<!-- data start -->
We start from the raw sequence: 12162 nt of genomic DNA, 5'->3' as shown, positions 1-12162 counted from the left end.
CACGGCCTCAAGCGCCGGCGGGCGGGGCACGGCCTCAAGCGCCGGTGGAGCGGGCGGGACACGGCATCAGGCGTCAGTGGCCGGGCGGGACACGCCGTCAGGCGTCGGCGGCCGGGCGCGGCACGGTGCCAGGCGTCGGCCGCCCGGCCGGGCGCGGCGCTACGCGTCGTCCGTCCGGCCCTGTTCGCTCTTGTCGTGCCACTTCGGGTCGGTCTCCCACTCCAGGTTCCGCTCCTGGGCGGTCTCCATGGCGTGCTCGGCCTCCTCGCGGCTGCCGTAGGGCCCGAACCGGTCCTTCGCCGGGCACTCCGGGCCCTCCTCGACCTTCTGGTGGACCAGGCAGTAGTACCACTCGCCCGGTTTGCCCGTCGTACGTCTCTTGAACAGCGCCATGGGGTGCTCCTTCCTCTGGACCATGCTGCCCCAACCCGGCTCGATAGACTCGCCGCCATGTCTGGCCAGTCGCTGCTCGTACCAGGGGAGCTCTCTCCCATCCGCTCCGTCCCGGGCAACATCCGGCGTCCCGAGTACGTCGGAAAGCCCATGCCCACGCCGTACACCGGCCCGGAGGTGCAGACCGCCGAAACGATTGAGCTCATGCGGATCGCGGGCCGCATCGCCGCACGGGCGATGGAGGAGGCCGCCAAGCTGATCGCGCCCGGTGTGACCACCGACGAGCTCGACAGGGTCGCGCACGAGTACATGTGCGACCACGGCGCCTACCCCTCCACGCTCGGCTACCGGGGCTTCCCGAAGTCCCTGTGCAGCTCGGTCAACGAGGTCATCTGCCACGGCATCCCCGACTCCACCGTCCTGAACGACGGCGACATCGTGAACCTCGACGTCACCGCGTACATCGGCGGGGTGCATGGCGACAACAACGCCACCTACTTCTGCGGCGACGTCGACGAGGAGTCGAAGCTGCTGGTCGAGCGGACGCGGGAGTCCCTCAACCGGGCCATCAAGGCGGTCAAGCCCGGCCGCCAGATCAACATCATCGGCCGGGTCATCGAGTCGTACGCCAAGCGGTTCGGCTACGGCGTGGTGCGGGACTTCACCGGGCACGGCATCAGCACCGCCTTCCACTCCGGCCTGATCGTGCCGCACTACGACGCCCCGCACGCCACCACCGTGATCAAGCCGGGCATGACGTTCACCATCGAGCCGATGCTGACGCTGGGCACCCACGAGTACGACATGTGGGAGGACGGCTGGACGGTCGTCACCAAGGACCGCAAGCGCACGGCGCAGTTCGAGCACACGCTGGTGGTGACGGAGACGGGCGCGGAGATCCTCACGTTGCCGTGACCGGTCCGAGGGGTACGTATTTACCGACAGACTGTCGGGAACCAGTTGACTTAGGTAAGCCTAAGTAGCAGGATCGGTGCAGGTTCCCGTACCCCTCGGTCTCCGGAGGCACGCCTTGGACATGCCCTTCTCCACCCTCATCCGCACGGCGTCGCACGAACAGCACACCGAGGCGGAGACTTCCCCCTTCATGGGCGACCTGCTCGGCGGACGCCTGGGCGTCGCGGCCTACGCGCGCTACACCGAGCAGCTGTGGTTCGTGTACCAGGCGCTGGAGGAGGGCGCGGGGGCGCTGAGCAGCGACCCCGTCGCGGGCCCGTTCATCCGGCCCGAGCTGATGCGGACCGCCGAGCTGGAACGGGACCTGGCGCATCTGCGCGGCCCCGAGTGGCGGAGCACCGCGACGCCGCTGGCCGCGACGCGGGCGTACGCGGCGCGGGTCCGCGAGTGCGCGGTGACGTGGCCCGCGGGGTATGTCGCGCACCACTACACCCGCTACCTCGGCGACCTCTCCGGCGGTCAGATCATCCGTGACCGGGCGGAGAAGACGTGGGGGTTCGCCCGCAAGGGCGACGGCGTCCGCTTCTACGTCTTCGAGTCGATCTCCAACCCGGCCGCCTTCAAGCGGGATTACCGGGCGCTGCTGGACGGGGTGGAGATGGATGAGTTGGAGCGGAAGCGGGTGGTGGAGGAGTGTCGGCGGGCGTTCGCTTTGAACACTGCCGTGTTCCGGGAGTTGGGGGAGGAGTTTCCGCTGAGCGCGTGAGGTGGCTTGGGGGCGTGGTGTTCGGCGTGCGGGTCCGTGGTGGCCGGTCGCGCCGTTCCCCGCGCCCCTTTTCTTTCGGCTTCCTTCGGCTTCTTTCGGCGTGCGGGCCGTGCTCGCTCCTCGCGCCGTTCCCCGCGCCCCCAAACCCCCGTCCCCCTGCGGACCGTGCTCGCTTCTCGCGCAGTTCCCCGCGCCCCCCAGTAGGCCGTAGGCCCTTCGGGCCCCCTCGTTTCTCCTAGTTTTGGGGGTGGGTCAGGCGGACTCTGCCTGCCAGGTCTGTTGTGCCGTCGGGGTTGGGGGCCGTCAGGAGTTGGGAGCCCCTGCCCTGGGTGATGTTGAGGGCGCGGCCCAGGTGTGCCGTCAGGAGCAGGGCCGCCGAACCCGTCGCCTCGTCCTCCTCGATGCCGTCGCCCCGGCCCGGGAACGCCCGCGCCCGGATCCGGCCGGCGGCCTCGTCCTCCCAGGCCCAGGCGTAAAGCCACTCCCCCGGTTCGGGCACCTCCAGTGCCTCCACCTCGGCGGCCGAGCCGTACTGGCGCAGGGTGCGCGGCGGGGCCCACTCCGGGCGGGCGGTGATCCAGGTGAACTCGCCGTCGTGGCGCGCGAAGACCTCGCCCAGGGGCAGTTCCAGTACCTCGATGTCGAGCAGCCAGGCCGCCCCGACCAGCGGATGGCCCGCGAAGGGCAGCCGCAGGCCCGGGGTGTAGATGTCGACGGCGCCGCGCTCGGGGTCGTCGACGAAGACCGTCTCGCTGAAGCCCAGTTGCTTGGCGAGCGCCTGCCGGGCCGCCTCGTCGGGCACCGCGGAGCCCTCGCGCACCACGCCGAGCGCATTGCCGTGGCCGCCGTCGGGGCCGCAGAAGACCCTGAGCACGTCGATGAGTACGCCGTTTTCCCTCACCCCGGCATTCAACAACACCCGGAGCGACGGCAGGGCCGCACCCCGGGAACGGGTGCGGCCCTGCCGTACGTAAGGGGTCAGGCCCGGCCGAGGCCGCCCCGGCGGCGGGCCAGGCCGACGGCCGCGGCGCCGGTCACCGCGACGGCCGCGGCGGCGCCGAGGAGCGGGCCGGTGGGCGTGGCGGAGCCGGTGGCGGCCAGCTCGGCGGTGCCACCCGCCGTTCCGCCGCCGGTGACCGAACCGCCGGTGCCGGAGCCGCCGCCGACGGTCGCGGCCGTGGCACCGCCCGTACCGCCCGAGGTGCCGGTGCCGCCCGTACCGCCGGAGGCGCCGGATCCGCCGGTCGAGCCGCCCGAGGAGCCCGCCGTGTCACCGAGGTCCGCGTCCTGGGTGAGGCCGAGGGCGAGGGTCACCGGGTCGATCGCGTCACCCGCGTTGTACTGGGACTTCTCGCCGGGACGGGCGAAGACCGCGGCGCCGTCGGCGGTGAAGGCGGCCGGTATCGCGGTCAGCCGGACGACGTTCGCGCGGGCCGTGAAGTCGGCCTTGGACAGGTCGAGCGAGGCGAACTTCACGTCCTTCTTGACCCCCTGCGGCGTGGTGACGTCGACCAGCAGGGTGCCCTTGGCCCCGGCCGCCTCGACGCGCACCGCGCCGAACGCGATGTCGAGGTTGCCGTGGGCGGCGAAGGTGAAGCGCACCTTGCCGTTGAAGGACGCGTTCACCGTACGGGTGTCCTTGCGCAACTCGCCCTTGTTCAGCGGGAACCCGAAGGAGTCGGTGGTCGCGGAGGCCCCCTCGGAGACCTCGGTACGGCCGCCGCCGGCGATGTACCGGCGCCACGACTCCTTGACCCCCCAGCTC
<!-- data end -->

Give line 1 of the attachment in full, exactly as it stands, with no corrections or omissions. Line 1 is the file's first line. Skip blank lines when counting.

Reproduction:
We start from the raw sequence: 12162 nt of genomic DNA, 5'->3' as shown, positions 1-12162 counted from the left end.